In 2004, the nation was presented with two presidential candidates. One was tough on national security, had actual military service and wasn’t the best at articulating his message. The other candidate was George W. Bush. In the 2000 election, Bush won by a convincing margin of negative 10,000 votes.
Bush’s presidency has been laced with controversy and plagued with failed policy. His shortcomings as a president are confounded only by the terrible precedent he has set. The time has come for the United States to impeach President George W. Bush.
His first offense is his blatant disregard for Congress. Abusing signing statements for his first five and a half years in office, Bush has opened the drawers of his desk and found the “veto” stamp.
As National Public Radio reported on Dec. 3, Bush once again is seeking a fight with congress by using his veto powers. It’s unclear at this point if he just likes playing with stamps or actually disagrees with the bill.
His job is to work with Congress, not to challenge them. That’s why the framers of the Constitution made the legislative branch the most powerful. As the Christian Science Monitor pointed out on Nov. 14, his approval rating is in the low 30s.
Second: his blatant disregard for the Constitution. The oath of office President Bush took ensured he would “uphold and defend the Constitution.” His wiretapping programs, his admission to secret prisons and torture, his lies about Iraq and finally his suspension of habeas corpus in the wake of the Sept. 11 attacks are all charges meriting impeachment.
The scary part is I don’t need proof to discuss these issues; he has admitted to every single one.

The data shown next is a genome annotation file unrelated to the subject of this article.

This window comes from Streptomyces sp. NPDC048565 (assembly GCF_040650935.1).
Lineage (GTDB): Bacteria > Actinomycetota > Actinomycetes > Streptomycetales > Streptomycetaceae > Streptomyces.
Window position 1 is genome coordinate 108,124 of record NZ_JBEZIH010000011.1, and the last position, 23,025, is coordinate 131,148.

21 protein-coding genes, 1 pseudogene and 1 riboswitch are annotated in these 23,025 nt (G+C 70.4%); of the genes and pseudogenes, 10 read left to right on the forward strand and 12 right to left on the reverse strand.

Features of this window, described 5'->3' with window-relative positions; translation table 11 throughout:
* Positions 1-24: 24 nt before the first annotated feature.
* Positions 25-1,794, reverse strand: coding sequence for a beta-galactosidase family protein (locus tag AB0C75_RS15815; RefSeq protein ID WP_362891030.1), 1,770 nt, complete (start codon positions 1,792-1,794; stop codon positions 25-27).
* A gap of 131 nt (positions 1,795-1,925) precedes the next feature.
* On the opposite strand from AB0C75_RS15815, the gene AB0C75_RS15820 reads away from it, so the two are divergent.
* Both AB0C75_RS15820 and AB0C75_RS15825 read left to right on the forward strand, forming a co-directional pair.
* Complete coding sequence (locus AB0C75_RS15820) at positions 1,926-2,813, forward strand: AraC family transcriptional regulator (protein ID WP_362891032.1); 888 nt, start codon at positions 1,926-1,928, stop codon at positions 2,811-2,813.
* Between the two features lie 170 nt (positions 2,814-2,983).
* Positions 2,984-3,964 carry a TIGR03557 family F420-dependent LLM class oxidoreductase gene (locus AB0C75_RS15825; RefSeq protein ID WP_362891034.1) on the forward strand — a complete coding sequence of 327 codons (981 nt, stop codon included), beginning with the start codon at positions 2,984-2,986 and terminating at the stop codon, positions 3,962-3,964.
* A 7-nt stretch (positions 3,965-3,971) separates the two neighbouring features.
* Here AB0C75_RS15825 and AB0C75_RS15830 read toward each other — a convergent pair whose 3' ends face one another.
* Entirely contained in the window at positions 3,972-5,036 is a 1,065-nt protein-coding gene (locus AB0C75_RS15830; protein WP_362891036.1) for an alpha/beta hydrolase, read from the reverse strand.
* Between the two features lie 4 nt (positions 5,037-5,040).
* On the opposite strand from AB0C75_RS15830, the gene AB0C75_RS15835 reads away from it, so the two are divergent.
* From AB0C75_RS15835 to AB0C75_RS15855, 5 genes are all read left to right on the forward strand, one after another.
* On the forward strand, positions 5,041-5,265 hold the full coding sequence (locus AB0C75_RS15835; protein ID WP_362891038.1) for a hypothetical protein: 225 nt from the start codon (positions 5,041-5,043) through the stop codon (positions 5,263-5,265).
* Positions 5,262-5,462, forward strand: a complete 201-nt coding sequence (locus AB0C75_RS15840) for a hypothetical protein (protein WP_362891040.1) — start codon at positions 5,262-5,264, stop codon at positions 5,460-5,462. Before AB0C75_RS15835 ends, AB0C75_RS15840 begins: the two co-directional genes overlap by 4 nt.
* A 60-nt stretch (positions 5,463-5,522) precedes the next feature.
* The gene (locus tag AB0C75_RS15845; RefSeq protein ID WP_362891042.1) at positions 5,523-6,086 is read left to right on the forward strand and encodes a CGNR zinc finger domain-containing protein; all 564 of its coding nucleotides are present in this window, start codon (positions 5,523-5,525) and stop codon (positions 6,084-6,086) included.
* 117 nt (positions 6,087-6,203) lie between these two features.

Despite how unbelievably asinine his behavior has been, he has had an excuse every step of the way.
His excuses are as follows. For wiretaps: the NSA didn’t wiretap, except people they perceived as possible threats to national security.
On the suspension of habeas corpus: despite never having been convicted of anything, all the people in those secret prison camps have connections to terrorists.
On going to war in Iraq: even without WMD’s - the reason we initially went there – Iraq was a global threat and needs our democracy.
I’m a realist; I know impeaching President Bush will not fix all these problems or end our trouble in the Middle East, but I believe an impeachment would still serve a purpose.
Congress impeached President Clinton for committing perjury to prove no one is above the law. It’s time to do it again.
President Bush believes he is above the law with his actions, and the Federal government needs to show not only President Bush, but also the next president, this behavior will not be tolerated.
Bush – and the vice sharpshooter – should be brought up on formal charges, impeached and sent back to Texas.
Kevin Phillips is really sorry people think he hates Christians; he doesn’t … he is one. He disagrees with narrow-minded people, and it’s not his fault if they can’t make the distinction. Please send regards to firstname.lastname@example.org.